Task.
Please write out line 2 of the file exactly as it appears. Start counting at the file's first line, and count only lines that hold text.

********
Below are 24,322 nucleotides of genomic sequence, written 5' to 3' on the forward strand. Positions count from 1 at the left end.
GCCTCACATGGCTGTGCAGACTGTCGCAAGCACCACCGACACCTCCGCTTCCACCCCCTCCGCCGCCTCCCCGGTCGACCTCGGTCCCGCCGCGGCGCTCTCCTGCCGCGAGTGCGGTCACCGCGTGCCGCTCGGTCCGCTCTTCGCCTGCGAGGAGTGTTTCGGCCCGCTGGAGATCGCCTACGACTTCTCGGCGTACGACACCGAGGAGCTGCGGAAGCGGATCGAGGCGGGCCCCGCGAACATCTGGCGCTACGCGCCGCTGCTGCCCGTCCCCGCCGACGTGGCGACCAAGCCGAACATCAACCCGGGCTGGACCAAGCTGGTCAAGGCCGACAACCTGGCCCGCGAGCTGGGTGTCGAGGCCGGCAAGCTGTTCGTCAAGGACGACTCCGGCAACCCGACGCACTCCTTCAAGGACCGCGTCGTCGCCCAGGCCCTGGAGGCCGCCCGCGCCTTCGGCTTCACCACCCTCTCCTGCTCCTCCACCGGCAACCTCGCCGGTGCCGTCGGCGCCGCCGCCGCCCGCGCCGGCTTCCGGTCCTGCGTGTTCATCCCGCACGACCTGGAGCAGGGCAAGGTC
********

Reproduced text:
GCCTCACATGGCTGTGCAGACTGTCGCAAGCACCACCGACACCTCCGCTTCCACCCCCTCCGCCGCCTCCCCGGTCGACCTCGGTCCCGCCGCGGCGCTCTCCTGCCGCGAGTGCGGTCACCGCGTGCCGCTCGGTCCGCTCTTCGCCTGCGAGGAGTGTTTCGGCCCGCTGGAGATCGCCTACGACTTCTCGGCGTACGACACCGAGGAGCTGCGGAAGCGGATCGAGGCGGGCCCCGCGAACATCTGGCGCTACGCGCCGCTGCTGCCCGTCCCCGCCGACGTGGCGACCAAGCCGAACATCAACCCGGGCTGGACCAAGCTGGTCAAGGCCGACAACCTGGCCCGCGAGCTGGGTGTCGAGGCCGGCAAGCTGTTCGTCAAGGACGACTCCGGCAACCCGACGCACTCCTTCAAGGACCGCGTCGTCGCCCAGGCCCTGGAGGCCGCCCGCGCCTTCGGCTTCACCACCCTCTCCTGCTCCTCCACCGGCAACCTCGCCGGTGCCGTCGGCGCCGCCGCCGCCCGCGCCGGCTTCCGGTCCTGCGTGTTCATCCCGCACGACCTGGAGCAGGGCAAGGTC